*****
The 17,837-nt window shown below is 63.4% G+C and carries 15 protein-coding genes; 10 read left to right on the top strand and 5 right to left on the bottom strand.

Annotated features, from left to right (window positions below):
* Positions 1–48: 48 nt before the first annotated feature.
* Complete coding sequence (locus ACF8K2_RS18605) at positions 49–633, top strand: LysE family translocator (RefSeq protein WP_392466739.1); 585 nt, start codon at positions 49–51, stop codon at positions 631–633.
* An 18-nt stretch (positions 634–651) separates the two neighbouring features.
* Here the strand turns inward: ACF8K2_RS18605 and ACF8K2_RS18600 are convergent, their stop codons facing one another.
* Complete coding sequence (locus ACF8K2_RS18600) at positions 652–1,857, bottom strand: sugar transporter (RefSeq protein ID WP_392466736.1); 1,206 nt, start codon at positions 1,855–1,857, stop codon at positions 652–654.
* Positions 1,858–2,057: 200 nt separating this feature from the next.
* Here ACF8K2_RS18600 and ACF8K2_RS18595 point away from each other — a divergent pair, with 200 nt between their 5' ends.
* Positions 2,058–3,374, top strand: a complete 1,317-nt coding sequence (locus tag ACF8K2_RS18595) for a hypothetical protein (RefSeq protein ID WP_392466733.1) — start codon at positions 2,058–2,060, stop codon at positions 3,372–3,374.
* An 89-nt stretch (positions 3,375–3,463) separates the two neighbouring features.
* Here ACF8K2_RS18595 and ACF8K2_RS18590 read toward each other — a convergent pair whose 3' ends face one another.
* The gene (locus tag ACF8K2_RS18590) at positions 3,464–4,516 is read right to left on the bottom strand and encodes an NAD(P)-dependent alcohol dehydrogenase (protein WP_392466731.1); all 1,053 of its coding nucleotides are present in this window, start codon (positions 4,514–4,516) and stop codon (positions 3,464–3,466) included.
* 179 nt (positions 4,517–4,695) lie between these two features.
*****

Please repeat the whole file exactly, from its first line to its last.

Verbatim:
The 17,837-nt window shown below is 63.4% G+C and carries 15 protein-coding genes; 10 read left to right on the top strand and 5 right to left on the bottom strand.

Annotated features, from left to right (window positions below):
* Positions 1–48: 48 nt before the first annotated feature.
* Complete coding sequence (locus ACF8K2_RS18605) at positions 49–633, top strand: LysE family translocator (RefSeq protein WP_392466739.1); 585 nt, start codon at positions 49–51, stop codon at positions 631–633.
* An 18-nt stretch (positions 634–651) separates the two neighbouring features.
* Here the strand turns inward: ACF8K2_RS18605 and ACF8K2_RS18600 are convergent, their stop codons facing one another.
* Complete coding sequence (locus ACF8K2_RS18600) at positions 652–1,857, bottom strand: sugar transporter (RefSeq protein ID WP_392466736.1); 1,206 nt, start codon at positions 1,855–1,857, stop codon at positions 652–654.
* Positions 1,858–2,057: 200 nt separating this feature from the next.
* Here ACF8K2_RS18600 and ACF8K2_RS18595 point away from each other — a divergent pair, with 200 nt between their 5' ends.
* Positions 2,058–3,374, top strand: a complete 1,317-nt coding sequence (locus tag ACF8K2_RS18595) for a hypothetical protein (RefSeq protein ID WP_392466733.1) — start codon at positions 2,058–2,060, stop codon at positions 3,372–3,374.
* An 89-nt stretch (positions 3,375–3,463) separates the two neighbouring features.
* Here ACF8K2_RS18595 and ACF8K2_RS18590 read toward each other — a convergent pair whose 3' ends face one another.
* The gene (locus tag ACF8K2_RS18590) at positions 3,464–4,516 is read right to left on the bottom strand and encodes an NAD(P)-dependent alcohol dehydrogenase (protein WP_392466731.1); all 1,053 of its coding nucleotides are present in this window, start codon (positions 4,514–4,516) and stop codon (positions 3,464–3,466) included.
* 179 nt (positions 4,517–4,695) lie between these two features.